Published online May 15, 2016. doi: 10.4291/wjgp.v7.i2.211
Peer-review started: September 5, 2015
First decision: November 30, 2015
Revised: January 3, 2016
Accepted: March 7, 2016
Article in press: March 9, 2016
Published online: May 15, 2016
Although insulin resistance (IR) is strongly associated with nonalcoholic fatty liver disease (NAFLD), the association of IR and NAFLD is not universal and correlation between IR and severity of NAFLD is still controversial. In this review, we summarize recent evidence that partially dissociates insulin resistance from NAFLD. It has also been reported that single-nucleotide polymorphisms in the diacylglycerol acyltransferase gene, rather than IR, account for the variability in liver fat content. Polymorphisms of the patatin-like phospholipase 3 gene have also been reported to be associated with NAFLD without metabolic syndrome, which suggests that genetic conditions that promote the development of fatty changes in the liver may occur independently of IR. Moreover, environmental factors such as nutrition and physical activity as well as small intestinal bacterial overgrowth have been linked to the pathogenesis of NAFLD, although some of the data are conflicting. Therefore, findings from both genetically engineered animal models and humans with genetic conditions, as well as recent studies that have explored the role of environmental factors, have confirmed the view that NAFLD is a polygenic disease process caused by both genetic and environmental factors. Therefore, IR is not the sole predictor of the pathogenesis of NAFLD.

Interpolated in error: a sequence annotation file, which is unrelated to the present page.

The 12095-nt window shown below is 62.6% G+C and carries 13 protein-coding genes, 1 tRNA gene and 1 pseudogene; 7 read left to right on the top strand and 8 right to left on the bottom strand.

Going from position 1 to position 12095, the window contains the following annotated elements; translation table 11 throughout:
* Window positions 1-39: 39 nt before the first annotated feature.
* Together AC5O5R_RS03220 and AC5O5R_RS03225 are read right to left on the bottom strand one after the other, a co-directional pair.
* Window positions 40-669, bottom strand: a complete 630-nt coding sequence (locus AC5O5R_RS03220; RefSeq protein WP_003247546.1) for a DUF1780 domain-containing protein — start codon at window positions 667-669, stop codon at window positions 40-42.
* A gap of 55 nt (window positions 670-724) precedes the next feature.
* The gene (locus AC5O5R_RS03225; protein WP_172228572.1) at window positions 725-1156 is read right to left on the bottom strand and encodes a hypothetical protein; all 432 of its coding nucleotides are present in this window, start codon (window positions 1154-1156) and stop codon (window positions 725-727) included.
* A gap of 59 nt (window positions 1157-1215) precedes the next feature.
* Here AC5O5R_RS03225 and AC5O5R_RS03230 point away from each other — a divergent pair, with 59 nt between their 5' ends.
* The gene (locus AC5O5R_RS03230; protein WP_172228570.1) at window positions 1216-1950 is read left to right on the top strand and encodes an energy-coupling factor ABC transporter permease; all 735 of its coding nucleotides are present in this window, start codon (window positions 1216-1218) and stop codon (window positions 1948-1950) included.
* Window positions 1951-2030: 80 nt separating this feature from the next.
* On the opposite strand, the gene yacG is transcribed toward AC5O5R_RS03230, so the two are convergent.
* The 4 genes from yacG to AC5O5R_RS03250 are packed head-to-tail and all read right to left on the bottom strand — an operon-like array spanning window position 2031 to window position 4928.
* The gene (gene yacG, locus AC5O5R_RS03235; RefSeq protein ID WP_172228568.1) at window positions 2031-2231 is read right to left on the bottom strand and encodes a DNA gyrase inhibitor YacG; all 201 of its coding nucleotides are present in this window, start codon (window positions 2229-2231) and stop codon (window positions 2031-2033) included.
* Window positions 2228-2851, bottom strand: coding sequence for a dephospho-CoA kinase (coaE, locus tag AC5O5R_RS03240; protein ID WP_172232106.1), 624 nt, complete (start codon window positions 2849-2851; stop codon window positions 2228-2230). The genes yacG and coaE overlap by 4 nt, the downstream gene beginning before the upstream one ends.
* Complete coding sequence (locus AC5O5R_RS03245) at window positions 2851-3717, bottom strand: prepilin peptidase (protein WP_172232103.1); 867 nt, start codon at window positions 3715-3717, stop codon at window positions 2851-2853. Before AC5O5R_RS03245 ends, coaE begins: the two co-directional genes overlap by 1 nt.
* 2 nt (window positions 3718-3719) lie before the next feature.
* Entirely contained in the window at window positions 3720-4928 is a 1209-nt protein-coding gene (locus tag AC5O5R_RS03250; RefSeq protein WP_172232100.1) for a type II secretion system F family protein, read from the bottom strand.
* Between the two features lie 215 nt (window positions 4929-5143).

Core tip: Insulin resistance is considered as the major contributor for the development and progression of nonalcoholic fatty liver disease (NAFLD). However, recent evidence that has shown that non-obese individuals from developing countries are also affected by NAFLD, thus the conventional paradigm of NAFLD as the “hepatic manifestation of metabolic syndrome” has become outdated. Recent studies have highlighted novel pathophysiological mechanisms for the development and progression of NAFLD. Insulin resistance contributes to the disease process, but it is evident that environmental and genetic factors also contribute for development of necroinflammation and subsequent progression to fibrosis. This review provides a summary of current knowledge of the pathogenesis of NAFLD and discusses factors that dissociate insulin resistance from NAFLD.